NEW YORK (MONEY Magazine) -
Be honest, now: Have you ever told your spouse you paid less for something than you really did -- say, a great pair of shoes, or maybe that very cool 52-inch TV now gracing the family room?
Have you ever bragged about the killing you made on a stock but failed to mention the other 10 that went sour? Ever overstated a charitable tax deduction? Padded your expenses? Pulled the wool over your own eyes about your finances by shoving bills or bank statements into a drawer (out of sight, out of mind)?
No need to answer. The response to at least some of these questions is: Of course you have. And it's highly likely that almost everyone you know has too.
That is the striking conclusion of a nationwide survey conducted for MONEY by Mathew Greenwald & Associates. We asked 1,001 adults (half men, half women) with household incomes of $50,000 or more about their money deceptions -- the everyday secrets, little white lies and occasional whoppers we almost all tell.
And we do mean almost all: 71 percent of those polled owned up to one kind of money secret or another. Perusing the survey results, you quickly see that these household secrets have less to do with greed than with simple insecurity. We want people to see us as we wish we were rather than as we fear we are.
"People lie because they need to present themselves as competent and worthy," says Robert Feldman of the University of Massachusetts at Amherst, a psychologist and the author of several landmark studies on deception. "Money is one key way people feel they are valued."
But even if our motivation isn't financial, the consequences of lying often are. Our efforts to control our image can spur us to spend too much, save too little, invest recklessly, and generally not plan for our future as well as we otherwise could.
Nobody's wagging any fingers here. But chances are, in some of these survey results or in the real-life stories that accompany them, you'll recognize yourself or someone you love -- and you'll end up making a better money decision because of it.
That would be good. In fact, that would be the whole point.
Meet the fakers: Secrets we keep from others
Outside of marriage, most of us claim we don't lie about our money as much as we just keep quiet about it. In fact, these days people are just as uncomfortable talking about money as they are about sex: Half of the survey takers said they consider money a sensitive topic. Far fewer said the same about politics or religion.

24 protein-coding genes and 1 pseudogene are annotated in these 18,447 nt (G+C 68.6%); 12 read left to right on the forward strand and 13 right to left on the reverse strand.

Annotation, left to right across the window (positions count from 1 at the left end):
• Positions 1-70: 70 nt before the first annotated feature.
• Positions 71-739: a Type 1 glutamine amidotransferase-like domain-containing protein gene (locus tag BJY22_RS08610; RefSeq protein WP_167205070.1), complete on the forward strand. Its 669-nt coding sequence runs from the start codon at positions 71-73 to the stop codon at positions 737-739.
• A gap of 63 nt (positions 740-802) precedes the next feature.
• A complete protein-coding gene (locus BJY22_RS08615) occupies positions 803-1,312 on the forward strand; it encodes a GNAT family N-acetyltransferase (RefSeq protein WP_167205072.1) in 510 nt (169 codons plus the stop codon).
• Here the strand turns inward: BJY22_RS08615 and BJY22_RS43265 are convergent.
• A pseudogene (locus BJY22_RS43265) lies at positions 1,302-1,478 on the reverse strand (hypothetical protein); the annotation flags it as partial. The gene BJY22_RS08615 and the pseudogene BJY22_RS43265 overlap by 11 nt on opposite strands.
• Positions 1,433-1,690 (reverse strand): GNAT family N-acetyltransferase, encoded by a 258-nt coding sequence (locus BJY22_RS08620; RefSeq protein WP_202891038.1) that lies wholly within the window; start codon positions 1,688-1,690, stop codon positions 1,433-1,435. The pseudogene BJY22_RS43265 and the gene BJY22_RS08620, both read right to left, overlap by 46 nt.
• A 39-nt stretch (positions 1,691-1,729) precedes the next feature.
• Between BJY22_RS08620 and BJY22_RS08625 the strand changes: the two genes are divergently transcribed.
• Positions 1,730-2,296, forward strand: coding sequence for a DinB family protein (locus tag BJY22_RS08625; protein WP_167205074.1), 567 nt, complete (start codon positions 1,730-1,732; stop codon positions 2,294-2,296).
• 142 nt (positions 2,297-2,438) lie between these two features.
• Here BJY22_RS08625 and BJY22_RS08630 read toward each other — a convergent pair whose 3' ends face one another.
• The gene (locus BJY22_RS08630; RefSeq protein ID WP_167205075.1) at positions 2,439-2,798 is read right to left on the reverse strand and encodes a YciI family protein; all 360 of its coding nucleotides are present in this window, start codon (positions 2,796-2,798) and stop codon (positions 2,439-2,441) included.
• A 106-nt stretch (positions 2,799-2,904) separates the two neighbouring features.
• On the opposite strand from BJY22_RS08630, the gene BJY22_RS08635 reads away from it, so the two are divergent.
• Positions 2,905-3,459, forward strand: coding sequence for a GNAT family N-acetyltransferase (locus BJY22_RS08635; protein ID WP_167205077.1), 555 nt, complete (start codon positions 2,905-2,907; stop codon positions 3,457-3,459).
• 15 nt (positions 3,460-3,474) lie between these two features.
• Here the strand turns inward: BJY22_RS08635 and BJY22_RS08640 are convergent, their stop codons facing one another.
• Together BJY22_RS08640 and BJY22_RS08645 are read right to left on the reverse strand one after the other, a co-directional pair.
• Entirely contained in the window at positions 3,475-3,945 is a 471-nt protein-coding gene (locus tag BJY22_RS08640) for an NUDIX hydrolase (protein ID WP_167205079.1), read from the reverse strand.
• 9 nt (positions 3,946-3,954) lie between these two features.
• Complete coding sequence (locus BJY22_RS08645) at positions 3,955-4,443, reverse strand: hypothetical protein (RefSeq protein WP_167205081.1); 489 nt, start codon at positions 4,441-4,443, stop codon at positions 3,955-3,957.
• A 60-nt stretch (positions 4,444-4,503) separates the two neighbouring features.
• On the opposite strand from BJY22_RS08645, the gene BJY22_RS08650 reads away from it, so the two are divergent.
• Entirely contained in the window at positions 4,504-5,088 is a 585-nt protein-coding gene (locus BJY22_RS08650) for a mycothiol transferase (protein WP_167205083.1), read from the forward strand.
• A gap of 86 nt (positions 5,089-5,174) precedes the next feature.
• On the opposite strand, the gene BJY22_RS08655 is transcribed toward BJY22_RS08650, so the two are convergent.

While we may be shy about disclosing our financial situation, however, we're still intensely concerned about what others may think of it. About three out of every 10 people surveyed admit that they have misrepresented their professional or financial success to family or friends.
Consider Shayna, a young professional working in corporate communications in Los Angeles. "I work hard to present a certain image," says Shayna, who is paying off $12,000 in student loans and $30,000 in medical bills incurred when she was without health insurance three years ago.
"I pretend that I have less debt than I do, and I definitely spend more on clothes and entertainment than I can afford." She often picks up rounds of drinks for friends, making sure to specify, say, Grey Goose rather than the house vodka.
"My fear is that someone will find out my real financial position and think, 'She doesn't belong,'" says Shayna, who believes that most of her co-workers are better off than she is. "I worry they'll think, 'If she can't manage her finances, how can she manage her position?'"
There's a strong possibility, though, that many of Shayna's seemingly prosperous friends share her fears. Americans "often think their neighbors and friends have much more than they do and they're the ones living a sham," says Kathleen Gurney, CEO of Financial Psychology in Sarasota. "But there's a very good chance that their friends and neighbors are in the same situation."
Gurney advises Shayna to consider singling out a trusted member of her circle and confessing that she's having a hard time keeping up. She might be pleasantly surprised to find that her confidante shares the same feeling. Together they might be able to persuade at least some in their circle of friends to settle for a less high-priced lifestyle.
A quarter of those polled also admitted to lying to others for personal gain. Misleading the government was most common: Almost one out of 10 owned up to understating their income to the IRS, while 12 percent admitted that they'd inflated charitable contributions for a bigger tax deduction. Fewer people, though, fessed up to padding an expense report or to telling a prospective boss they earn more at their current job than they actually do.
Next: Secrets between spouses